One of the reasons for launching the Third Battle of Ypres was a British desire to capture the Belgian coastline from the Germans. This would prevent the German Navy from
Third Ypres was planned as an infantry and artillery attack, with tanks in a supporting role. However they were far from an afterthought, indeed by this time formalised methods of
The Tank Corps was formed on 28th July 1917, and its new cap badge was approved by King George V on the 11th September. The badge chosen was one of
The German invasion in August 1914 led to the conquest of almost all of Belgium. The only exception was the area around the town of Ypres, where a desperate British,
From the historian that brought you “Towards The Tank” and “Experimental Tanks in the First World War”, David Fletcher’s new series describes later investigations which may have inspired the first
Although most famous as a pioneer of aviation Sir George Cayley was also responsible for numerous other inventions and ideas. He patented a form of Caterpillar track, which he referred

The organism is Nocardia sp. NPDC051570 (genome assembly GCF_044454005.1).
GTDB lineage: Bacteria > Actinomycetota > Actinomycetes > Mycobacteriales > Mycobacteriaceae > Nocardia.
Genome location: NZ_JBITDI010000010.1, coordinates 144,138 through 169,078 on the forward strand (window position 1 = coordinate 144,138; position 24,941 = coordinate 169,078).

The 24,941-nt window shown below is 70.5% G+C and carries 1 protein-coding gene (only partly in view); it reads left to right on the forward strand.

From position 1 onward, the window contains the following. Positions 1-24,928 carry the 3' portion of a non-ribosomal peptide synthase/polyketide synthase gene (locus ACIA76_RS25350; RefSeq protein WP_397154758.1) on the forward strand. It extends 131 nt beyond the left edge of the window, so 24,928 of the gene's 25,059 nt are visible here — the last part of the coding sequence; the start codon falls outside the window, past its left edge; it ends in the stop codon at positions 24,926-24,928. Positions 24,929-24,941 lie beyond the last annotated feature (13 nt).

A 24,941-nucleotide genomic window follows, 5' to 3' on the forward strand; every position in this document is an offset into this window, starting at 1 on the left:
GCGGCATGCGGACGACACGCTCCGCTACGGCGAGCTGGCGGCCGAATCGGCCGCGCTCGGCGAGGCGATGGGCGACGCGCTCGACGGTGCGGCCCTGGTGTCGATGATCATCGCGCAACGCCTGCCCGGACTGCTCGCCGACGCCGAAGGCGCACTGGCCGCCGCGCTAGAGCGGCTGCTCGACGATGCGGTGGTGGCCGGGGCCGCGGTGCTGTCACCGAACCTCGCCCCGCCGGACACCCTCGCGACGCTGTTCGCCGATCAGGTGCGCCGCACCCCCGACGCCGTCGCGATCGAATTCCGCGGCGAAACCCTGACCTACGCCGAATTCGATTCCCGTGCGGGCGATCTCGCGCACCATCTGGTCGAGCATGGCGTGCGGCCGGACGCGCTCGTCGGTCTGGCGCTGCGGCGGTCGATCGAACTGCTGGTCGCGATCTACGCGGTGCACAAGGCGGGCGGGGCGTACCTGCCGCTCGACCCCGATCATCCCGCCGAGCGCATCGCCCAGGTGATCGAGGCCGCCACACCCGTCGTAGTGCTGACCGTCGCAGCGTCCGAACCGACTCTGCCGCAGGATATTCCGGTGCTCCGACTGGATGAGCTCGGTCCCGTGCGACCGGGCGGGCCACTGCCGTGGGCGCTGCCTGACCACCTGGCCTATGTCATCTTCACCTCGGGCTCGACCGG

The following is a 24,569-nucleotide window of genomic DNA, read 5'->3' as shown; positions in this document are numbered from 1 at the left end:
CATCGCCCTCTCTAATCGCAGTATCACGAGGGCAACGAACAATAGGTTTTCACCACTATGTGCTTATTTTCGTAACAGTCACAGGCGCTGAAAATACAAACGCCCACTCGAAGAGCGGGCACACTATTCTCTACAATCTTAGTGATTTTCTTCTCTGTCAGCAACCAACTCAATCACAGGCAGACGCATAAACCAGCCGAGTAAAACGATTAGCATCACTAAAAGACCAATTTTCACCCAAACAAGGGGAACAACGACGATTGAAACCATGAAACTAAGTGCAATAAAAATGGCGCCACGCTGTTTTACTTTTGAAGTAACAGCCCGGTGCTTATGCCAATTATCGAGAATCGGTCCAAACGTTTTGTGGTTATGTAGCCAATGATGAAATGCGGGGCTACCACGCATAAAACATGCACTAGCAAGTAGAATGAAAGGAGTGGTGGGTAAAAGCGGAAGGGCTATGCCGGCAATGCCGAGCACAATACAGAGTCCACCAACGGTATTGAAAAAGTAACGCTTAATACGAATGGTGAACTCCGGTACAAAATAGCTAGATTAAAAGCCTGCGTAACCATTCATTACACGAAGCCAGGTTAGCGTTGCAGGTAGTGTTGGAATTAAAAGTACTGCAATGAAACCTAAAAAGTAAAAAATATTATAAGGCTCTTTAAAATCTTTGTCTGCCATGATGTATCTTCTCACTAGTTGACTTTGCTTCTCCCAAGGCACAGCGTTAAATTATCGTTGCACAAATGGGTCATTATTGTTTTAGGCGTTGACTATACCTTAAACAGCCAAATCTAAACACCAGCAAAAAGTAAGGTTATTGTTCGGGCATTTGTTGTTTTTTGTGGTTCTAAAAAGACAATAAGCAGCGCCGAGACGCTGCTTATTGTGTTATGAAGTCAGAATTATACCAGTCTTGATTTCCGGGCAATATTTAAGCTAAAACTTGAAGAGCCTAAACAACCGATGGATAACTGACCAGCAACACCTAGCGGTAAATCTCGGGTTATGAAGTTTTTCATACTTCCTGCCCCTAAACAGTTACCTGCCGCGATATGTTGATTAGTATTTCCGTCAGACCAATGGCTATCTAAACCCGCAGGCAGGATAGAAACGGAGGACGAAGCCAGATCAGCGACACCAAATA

The ninth installment of Towards the Tank, David Fletcher reveals the first caterpillar tracks, developed by inventor and educationalist Richard Edgeworth.
Most of the articles on this blog look at the tank from a British perspective. In the end, though, it would be the effect they had on the Germans that
In mid-1917 the Germans held the high ground of the Messines Ridge in Flanders. It overlooked British positions in the Ypres Salient, meaning preparations for any British attack in this
The first Mark IV tanks arrived in France in late April 1917, and were issued to units in May.